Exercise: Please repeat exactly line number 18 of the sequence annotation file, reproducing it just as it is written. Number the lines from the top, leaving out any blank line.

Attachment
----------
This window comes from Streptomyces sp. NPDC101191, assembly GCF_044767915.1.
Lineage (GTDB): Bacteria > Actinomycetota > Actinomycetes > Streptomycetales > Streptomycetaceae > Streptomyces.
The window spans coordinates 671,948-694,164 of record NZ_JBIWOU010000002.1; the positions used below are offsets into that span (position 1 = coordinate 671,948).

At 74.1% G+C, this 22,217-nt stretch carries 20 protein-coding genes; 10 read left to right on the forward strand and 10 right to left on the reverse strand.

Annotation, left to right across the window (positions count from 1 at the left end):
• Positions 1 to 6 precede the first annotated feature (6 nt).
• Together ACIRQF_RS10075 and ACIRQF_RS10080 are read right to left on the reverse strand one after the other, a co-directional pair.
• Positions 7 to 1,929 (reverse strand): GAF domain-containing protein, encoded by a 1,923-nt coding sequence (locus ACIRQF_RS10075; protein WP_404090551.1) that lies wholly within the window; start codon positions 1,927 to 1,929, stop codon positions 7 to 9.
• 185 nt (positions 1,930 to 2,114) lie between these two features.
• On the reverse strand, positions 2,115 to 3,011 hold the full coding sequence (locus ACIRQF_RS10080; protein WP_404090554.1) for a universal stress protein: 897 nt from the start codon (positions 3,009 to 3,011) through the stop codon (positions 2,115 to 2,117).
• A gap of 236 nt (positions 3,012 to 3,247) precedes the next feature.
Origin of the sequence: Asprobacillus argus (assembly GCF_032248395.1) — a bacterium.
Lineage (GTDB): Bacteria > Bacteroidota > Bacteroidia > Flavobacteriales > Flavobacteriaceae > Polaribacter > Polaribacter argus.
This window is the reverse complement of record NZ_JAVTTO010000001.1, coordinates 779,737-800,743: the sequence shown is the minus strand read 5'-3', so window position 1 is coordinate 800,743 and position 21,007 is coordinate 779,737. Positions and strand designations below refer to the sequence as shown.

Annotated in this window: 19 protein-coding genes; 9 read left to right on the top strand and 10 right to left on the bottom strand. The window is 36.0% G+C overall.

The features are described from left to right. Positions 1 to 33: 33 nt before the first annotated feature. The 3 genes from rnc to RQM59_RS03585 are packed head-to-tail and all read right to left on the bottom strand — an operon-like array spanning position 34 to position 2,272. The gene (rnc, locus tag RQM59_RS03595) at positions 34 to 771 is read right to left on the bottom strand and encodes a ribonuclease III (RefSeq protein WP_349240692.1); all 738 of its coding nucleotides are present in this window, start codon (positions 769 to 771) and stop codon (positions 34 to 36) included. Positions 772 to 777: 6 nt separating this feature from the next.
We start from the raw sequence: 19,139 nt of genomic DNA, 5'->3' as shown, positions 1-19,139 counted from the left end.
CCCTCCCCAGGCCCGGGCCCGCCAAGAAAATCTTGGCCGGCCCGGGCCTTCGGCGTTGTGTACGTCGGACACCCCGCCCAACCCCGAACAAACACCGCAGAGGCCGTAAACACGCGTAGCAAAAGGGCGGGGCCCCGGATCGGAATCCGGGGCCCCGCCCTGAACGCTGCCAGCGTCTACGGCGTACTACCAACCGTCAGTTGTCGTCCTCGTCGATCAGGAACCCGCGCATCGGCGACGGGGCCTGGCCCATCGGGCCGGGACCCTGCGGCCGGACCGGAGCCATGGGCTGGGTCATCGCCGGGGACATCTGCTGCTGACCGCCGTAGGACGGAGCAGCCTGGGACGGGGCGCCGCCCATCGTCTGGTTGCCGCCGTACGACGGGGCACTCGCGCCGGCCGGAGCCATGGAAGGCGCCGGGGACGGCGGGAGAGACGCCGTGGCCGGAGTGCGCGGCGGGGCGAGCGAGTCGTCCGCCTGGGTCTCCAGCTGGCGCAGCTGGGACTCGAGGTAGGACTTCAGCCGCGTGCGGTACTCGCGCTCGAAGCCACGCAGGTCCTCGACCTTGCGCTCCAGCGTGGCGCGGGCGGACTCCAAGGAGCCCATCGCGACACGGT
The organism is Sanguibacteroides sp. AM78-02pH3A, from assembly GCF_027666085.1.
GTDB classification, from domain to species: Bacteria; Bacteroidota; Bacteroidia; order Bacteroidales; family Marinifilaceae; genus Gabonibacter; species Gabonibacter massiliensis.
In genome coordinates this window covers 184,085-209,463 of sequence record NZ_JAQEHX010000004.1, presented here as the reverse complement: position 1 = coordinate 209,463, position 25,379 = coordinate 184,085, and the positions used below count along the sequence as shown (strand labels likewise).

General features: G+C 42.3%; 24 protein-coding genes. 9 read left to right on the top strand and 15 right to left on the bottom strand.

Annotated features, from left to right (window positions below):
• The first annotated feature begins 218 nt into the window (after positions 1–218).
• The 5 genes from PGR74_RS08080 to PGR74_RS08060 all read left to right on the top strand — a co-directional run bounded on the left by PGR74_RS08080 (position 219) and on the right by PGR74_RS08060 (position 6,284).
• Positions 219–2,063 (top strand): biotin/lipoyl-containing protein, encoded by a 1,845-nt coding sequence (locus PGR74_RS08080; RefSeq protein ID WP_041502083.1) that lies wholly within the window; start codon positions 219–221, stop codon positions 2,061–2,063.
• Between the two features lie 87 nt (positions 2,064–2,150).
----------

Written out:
CCCTCCCCAGGCCCGGGCCCGCCAAGAAAATCTTGGCCGGCCCGGGCCTTCGGCGTTGTGTACGTCGGACACCCCGCCCAACCCCGAACAAACACCGCAGAGGCCGTAAACACGCGTAGCAAAAGGGCGGGGCCCCGGATCGGAATCCGGGGCCCCGCCCTGAACGCTGCCAGCGTCTACGGCGTACTACCAACCGTCAGTTGTCGTCCTCGTCGATCAGGAACCCGCGCATCGGCGACGGGGCCTGGCCCATCGGGCCGGGACCCTGCGGCCGGACCGGAGCCATGGGCTGGGTCATCGCCGGGGACATCTGCTGCTGACCGCCGTAGGACGGAGCAGCCTGGGACGGGGCGCCGCCCATCGTCTGGTTGCCGCCGTACGACGGGGCACTCGCGCCGGCCGGAGCCATGGAAGGCGCCGGGGACGGCGGGAGAGACGCCGTGGCCGGAGTGCGCGGCGGGGCGAGCGAGTCGTCCGCCTGGGTCTCCAGCTGGCGCAGCTGGGACTCGAGGTAGGACTTCAGCCGCGTGCGGTACTCGCGCTCGAAGCCACGCAGGTCCTCGACCTTGCGCTCCAGCGTGGCGCGGGCGGACTCCAAGGAGCCCATCGCGACACGGT